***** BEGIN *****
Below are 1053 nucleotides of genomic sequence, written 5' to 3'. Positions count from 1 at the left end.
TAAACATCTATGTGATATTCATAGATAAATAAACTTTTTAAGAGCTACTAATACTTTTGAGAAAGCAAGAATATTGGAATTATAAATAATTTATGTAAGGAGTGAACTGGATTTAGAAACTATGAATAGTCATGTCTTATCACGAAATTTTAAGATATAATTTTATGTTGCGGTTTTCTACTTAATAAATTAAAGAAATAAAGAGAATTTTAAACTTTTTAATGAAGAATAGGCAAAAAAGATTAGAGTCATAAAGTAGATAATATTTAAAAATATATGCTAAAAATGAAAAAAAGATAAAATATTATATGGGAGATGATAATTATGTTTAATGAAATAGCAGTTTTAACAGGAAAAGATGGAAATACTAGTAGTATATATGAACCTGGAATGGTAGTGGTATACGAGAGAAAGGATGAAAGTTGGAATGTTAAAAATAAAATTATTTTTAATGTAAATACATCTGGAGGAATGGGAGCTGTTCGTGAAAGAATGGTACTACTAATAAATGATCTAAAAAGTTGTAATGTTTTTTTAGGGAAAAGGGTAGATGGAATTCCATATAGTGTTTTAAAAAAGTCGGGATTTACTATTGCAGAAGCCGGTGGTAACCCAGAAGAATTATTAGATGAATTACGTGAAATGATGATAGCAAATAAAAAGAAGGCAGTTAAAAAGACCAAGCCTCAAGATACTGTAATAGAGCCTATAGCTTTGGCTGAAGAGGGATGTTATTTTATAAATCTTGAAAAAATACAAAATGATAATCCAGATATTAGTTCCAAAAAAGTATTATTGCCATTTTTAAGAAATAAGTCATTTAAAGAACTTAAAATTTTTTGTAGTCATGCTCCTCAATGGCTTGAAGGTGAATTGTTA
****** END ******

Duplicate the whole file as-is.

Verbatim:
Below are 1053 nucleotides of genomic sequence, written 5' to 3'. Positions count from 1 at the left end.
TAAACATCTATGTGATATTCATAGATAAATAAACTTTTTAAGAGCTACTAATACTTTTGAGAAAGCAAGAATATTGGAATTATAAATAATTTATGTAAGGAGTGAACTGGATTTAGAAACTATGAATAGTCATGTCTTATCACGAAATTTTAAGATATAATTTTATGTTGCGGTTTTCTACTTAATAAATTAAAGAAATAAAGAGAATTTTAAACTTTTTAATGAAGAATAGGCAAAAAAGATTAGAGTCATAAAGTAGATAATATTTAAAAATATATGCTAAAAATGAAAAAAAGATAAAATATTATATGGGAGATGATAATTATGTTTAATGAAATAGCAGTTTTAACAGGAAAAGATGGAAATACTAGTAGTATATATGAACCTGGAATGGTAGTGGTATACGAGAGAAAGGATGAAAGTTGGAATGTTAAAAATAAAATTATTTTTAATGTAAATACATCTGGAGGAATGGGAGCTGTTCGTGAAAGAATGGTACTACTAATAAATGATCTAAAAAGTTGTAATGTTTTTTTAGGGAAAAGGGTAGATGGAATTCCATATAGTGTTTTAAAAAAGTCGGGATTTACTATTGCAGAAGCCGGTGGTAACCCAGAAGAATTATTAGATGAATTACGTGAAATGATGATAGCAAATAAAAAGAAGGCAGTTAAAAAGACCAAGCCTCAAGATACTGTAATAGAGCCTATAGCTTTGGCTGAAGAGGGATGTTATTTTATAAATCTTGAAAAAATACAAAATGATAATCCAGATATTAGTTCCAAAAAAGTATTATTGCCATTTTTAAGAAATAAGTCATTTAAAGAACTTAAAATTTTTTGTAGTCATGCTCCTCAATGGCTTGAAGGTGAATTGTTA